Here are some additional key findings from the church commissioned study titled: “THE PORN PHENOMENON: A COMPREHENSIVE, GROUNDBREAKING NEW SURVEY ON AMERICANS, THE CHURCH, AND PORNOGRAPHY: Impact of Internet Pornography on American Population and the Church.”
  • 21% of youth pastors and 14% of pastors admit they currently struggle with using porn.
  • About 12% of Youth Pastors and 5% of Pastors say there are addicted to porn
  • 87% of pastors who use porn feel a great sense of shame about it
  • 55% of pastors who use porn say they live in constant fear of being discovered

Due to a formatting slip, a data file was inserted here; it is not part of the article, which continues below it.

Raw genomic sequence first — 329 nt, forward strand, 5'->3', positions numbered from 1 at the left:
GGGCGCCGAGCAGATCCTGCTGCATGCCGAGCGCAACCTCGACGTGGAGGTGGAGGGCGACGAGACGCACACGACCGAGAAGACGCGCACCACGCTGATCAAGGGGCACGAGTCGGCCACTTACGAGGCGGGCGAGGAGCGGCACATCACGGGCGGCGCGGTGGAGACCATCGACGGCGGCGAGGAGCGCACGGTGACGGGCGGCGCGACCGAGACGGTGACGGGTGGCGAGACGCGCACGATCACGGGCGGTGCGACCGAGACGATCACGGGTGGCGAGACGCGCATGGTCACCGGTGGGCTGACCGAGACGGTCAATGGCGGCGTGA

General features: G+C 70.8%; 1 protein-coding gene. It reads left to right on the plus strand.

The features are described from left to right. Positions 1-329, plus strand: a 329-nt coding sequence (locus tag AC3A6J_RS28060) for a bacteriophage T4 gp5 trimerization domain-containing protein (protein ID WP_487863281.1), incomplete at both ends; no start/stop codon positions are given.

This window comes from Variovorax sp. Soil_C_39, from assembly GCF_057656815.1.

OneNewsNow reports on McDowell’s one man crusade to turn the tide on all those young Christian’s addicted to playing with themselves.
McDowell tells OneNewsNow young people have a cavalier attitude towards porn.

“Of 13- to 24-year-olds, 96 percent would say that when they talk to someone about porn – their friends, which most of them are Christians now – they do it in either a neutral, positive or encouraging way,” he says.

McDowell is putting together what he calls the most comprehensive conference for Christian leaders about Internet pornography. Called “Set Free Summit,” it will take place in April in Greensboro, North Carolina.
Source: The Daily Grind, February 5, 2016